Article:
Report says personal injury claims have soared despite fall in number of road accidents
The continuing explosion in personal injury claims was underlined last week by new figures in a heavyweight House of Commons report into motor insurance, which has recommended tougher tests for whiplash compensation.
The transport select committee report, published last week, highlights figures from the government’s Compensation Recovery Unit showing that 790,999 personal injury claims were recorded in 2010-11.
This represents a 17% increase on the previous year’s figure of 674,997, itself a hefty hike on the 625,072 registered by the Department of Work and Pensions unit in 2008-09.
The latest figures mean that the number of personal injury claims is now running at double the 395,735 average for 2000-05.
Injury claims rise, road casualty numbers fall
An Insurance Times investigation into whiplash last year uncovered figures showing that of the total personal injury claims registered with the CRU in 2010-11, 571,111were for whiplash injuries – a 10% increase on the year before.
We must get away from the now-accepted consumer thinking that a minor car shunt equates to thousands of pounds in compensation.’
Tony Emms, Zurich
By contrast, CRU figures cited by the committee show that the number of road accident casualties has fallen by nearly a third from an average of 301,529 for the five years between 2000 and 2005 to 208, 648 in 2010.
The MPs recommend raising the bar to obtain compensation for whiplash injuries in order to stem the increase in personal injury costs.
They say that a diagnosis for the soft tissue injury, unsupported by any further evidence, should not be sufficient for a claim to be settled. GPs tend to rely on patients’ own reports of their symptoms when diagnosing the condition.
The report also says that if government moves to clamp down on civil litigation costs fail to “significantly” cut the volume of whiplash claims, it should legislate to require claimants to supply objective evidence they have suffered an injury in order to secure a compensation pay-out.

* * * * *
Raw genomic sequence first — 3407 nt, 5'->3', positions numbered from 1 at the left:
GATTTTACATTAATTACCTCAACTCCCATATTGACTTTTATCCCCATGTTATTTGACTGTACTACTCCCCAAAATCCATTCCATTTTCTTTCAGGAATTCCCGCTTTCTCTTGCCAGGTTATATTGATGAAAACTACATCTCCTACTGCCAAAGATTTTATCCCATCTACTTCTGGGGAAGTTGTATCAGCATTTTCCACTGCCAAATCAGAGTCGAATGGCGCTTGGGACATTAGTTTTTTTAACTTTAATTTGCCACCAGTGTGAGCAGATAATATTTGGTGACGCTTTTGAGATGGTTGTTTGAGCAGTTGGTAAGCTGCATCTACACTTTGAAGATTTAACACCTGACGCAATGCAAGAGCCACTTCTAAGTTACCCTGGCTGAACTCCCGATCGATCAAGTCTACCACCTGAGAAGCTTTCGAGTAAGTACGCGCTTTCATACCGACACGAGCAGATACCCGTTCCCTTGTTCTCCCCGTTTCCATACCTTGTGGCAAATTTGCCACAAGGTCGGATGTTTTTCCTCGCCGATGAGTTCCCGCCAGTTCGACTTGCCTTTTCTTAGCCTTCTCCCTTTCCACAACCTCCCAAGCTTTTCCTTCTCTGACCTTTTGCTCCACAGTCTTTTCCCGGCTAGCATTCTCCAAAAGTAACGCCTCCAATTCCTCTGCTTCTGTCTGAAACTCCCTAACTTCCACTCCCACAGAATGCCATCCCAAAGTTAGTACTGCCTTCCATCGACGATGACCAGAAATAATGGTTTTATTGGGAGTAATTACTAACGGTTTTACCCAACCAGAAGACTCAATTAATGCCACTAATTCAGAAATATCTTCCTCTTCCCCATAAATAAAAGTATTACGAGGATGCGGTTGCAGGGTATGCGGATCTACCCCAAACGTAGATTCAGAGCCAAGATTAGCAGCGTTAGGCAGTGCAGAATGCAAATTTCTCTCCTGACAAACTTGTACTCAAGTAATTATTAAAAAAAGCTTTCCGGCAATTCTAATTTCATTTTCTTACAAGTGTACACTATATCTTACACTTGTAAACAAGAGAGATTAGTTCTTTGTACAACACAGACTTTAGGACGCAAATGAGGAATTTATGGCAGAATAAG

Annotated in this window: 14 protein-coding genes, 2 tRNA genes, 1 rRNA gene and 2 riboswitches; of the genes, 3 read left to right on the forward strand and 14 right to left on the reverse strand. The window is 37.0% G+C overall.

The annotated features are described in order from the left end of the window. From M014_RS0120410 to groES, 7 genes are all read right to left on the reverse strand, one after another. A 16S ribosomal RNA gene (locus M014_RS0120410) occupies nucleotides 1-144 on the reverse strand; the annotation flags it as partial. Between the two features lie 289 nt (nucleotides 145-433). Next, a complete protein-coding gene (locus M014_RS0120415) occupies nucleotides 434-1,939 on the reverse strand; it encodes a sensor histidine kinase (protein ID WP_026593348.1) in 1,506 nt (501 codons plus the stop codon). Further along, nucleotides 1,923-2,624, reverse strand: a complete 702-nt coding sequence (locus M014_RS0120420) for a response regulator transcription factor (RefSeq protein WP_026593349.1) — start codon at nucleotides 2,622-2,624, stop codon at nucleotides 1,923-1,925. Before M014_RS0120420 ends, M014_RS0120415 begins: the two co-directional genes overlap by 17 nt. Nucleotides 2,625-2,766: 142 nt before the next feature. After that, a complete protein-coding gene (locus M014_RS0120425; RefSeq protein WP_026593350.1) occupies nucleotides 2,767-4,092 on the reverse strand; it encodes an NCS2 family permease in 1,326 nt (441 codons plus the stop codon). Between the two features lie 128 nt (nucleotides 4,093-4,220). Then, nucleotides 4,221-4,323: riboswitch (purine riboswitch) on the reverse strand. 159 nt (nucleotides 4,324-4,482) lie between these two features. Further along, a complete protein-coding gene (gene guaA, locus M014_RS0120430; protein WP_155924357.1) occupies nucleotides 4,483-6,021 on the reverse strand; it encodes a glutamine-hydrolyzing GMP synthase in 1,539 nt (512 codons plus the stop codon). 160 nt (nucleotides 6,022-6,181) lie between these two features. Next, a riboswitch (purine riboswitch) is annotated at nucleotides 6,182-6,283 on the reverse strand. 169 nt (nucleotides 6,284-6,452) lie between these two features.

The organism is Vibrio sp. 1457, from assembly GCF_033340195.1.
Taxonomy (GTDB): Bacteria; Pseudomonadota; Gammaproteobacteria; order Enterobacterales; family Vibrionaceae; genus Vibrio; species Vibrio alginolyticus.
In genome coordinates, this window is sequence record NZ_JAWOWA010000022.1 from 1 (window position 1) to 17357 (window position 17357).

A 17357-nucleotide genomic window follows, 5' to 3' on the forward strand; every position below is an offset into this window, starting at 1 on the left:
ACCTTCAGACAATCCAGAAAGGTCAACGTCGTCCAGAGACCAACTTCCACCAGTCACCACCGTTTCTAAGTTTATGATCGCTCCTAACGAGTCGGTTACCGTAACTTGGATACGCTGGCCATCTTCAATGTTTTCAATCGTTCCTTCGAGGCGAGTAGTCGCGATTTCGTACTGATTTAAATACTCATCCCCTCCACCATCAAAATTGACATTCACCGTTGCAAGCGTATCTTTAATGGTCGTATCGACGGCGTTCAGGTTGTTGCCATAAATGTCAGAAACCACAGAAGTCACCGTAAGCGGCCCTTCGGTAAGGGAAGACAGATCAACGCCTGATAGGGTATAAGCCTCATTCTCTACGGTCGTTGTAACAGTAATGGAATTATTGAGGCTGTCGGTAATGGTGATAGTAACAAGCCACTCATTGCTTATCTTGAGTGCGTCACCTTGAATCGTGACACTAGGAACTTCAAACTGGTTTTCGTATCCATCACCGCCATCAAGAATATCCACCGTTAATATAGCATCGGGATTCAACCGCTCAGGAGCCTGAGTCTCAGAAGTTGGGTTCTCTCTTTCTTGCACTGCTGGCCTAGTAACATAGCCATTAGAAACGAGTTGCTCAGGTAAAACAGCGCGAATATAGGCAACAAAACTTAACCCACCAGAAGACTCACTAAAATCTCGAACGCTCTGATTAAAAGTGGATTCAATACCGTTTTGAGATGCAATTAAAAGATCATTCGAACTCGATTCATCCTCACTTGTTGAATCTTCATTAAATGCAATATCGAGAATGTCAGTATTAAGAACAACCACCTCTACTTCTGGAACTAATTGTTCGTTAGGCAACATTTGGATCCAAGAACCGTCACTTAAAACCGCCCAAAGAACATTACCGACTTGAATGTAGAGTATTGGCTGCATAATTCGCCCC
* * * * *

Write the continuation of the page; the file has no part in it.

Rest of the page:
Welcoming the report’s conclusions on whiplash, RSA UK and western Europe chief executive Adrian Brown called for a root and branch review of the payments for soft tissue injuries and the wider structure of personal injury legal fees.
He said: “We would urge the committee to ensure any whiplash reforms go far enough to address the volume of claims and the burden of proof.”
Zurich chief claims officer Tony Emms also welcomed the committee’s focus on whiplash. He said: “We need to consider as a society whether we continue with a justice system that compensates people for minor injuries on the basis of self reported symptoms with minimal medical proof, or whether that is a luxury we can no longer afford.”
“We must get away from the now-accepted consumer thinking that a minor car shunt equates to thousands of pounds in compensation.”
However elsewhere the MPs had harsh words for the insurance industry, criticising what they describe as “sharp practices”, such as referral fees.
It said: “Collective leadership is required to turn back from some of the sharp practices of recent years. We look to the insurance industry to start showing this leadership.”
The committee’s other recommendations include:
- A review of the ‘pre-action protocol’ and ‘online portal’, which was established to handle low-value personal injury insurance claims in 2010, to report in six months;
- The publication of a plan on reducing the cost of motor insurance to be carried out by a cross-departmental ministerial committee;
- Stricter penalties for breaches of the 2008 data protection legislation by insurance companies; and
- An investigation into cold calling carried out to generate personal injury claims with a view to curtailing such activities.
Pass notes: Personal injury
What’s the state of play on the government’s drive to curb personal injury legal costs?
The Justice Bill, which implements the bulk of the Jackson Review’s recommendation on civil litigation costs, is currently under consideration by the House of Lords.
How is it likely to fare there?
The House of Lords is expected to give the legal costs package a much rougher ride than the House of Commons, where the government has more control.
Access to justice campaigners hope to persuade independent and Liberal Democrat MPs to water down the overall reforms via amendments to the legislation. The tone of debate in the Lords about the plans has already been more hostile than that in the lower house.
How much influence will the Transport Select Committee have?
Select committees cannot legislate, but they are in a strong position to put pressure on the government, which is obliged to formally respond to any recommendations.
How likely are its proposals on whiplash to be adopted?
It is notoriously difficult to develop an objective test for whiplash, because of the soft tissue nature of the injury, so getting a consensus from the legal and medical professions about the issue will be important.